About Old Opossum Tree Farm
The property is entirely forested with a large spring, four ponds, and two perennial mountain streams. The predominantly oak-hickory forest provides wildlife habitat, is growing timber, and shelters a multitude of ferns and wildflowers.
In 2007, Bob Poole entrusted his 134 acres of forestland on the western slope of Cacapon Mountain to a conservation easement co-held by Cacapon & Lost Rivers Land Trust and Potomac Conservancy. In 2022, he added 25 acres more to the easement’s protection. The easement’s stated Purpose is to “preserve and maintain the natural, scenic, open-space, and wildlife habitat features of the land….”
The property is entirely forested with a large spring, four ponds, and two perennial mountain streams. Karst bedrock underlays 75% of the property, forming numerous sinkholes on adjacent properties. Due to the extreme vulnerability of karst area ground water systems to contamination, the forest and streamside buffers on the Poole property help protect the water quality of the region.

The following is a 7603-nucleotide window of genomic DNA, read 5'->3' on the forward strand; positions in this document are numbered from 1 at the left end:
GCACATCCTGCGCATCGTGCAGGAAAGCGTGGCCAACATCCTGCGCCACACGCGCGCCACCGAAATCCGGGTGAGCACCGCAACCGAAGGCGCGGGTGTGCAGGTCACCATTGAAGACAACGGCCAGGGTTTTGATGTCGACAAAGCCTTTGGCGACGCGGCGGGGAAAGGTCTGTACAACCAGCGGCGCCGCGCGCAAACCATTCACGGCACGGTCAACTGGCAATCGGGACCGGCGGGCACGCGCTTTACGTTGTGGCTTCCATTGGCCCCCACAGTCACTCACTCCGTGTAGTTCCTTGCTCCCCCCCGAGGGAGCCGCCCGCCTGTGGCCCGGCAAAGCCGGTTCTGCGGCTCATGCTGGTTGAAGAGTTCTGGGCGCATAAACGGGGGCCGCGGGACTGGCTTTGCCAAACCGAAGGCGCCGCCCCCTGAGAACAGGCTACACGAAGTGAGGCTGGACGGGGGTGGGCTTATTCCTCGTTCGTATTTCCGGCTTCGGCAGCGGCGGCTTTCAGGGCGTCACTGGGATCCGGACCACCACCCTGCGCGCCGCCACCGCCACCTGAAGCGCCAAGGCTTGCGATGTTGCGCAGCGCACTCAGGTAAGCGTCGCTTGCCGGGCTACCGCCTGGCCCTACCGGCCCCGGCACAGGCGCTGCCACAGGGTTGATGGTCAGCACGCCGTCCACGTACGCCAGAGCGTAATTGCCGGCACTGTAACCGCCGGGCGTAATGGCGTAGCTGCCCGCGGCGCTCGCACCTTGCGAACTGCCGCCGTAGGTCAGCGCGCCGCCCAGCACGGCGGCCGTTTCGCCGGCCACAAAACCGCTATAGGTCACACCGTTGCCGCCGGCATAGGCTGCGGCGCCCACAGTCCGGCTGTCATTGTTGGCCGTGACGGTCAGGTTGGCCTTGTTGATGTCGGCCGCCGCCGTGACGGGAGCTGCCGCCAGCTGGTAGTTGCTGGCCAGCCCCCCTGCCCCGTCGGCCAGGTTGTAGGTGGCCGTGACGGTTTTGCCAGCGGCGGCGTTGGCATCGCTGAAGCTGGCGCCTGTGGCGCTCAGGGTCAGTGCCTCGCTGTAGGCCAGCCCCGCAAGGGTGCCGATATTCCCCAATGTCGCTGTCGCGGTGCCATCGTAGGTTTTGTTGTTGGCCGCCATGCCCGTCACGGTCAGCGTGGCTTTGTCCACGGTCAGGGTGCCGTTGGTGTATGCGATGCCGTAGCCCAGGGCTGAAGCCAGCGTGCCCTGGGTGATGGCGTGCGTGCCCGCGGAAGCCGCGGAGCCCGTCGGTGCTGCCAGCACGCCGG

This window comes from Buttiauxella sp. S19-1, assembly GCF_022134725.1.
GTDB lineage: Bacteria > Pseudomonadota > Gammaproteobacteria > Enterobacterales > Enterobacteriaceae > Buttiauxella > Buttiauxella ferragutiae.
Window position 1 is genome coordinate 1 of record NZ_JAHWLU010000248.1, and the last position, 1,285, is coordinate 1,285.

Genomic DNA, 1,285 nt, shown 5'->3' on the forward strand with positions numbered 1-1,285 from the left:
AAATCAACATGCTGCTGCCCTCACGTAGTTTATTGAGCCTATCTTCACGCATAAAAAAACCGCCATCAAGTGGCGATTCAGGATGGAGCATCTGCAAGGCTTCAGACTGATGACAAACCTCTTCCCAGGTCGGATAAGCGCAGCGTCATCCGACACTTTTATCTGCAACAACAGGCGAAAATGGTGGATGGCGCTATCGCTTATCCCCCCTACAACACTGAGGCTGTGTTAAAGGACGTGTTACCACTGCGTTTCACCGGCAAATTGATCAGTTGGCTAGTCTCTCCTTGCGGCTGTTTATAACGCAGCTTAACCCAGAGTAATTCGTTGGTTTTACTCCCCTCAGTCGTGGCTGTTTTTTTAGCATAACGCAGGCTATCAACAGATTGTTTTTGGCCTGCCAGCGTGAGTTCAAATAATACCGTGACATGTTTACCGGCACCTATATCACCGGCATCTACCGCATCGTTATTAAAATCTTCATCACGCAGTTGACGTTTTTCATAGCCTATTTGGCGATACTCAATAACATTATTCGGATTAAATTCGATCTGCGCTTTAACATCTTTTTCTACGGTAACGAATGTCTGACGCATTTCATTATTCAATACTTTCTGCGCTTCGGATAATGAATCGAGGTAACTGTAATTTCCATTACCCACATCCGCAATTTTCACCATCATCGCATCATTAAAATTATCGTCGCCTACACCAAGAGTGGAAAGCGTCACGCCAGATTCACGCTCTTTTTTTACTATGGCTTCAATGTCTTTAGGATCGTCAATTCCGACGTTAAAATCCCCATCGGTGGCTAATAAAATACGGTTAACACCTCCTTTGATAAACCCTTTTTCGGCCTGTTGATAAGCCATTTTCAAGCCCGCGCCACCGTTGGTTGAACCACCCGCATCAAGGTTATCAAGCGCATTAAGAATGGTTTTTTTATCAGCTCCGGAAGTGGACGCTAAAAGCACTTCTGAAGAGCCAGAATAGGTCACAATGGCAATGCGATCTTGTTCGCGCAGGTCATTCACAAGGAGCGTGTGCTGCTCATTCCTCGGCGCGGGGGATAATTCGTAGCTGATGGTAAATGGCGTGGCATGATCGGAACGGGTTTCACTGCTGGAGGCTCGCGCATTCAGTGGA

The predominantly oak-hickory forest provides wildlife habitat, is growing timber, and shelters a multitude of ferns and wildflowers, including lady slippers. Wildlife include black bear, bobcat, opossum, porcupine, fisher, white-tailed deer, gray squirrel, fox squirrel, eastern cottontail rabbit, timber rattlesnake; frogs, toads, and salamanders; turkey, wood duck, scarlet tanager, great crested flycatcher, barred owl, bald eagle, golden eagle, grouse, woodcock, blue-grey gnatcatcher, whippoorwill, ovenbird, and numerous songbirds. The wood turtle, a species of special concern in West Virginia, has also been observed. The property can be viewed by the public from Cacapon State Park and Green Ridge State Forest.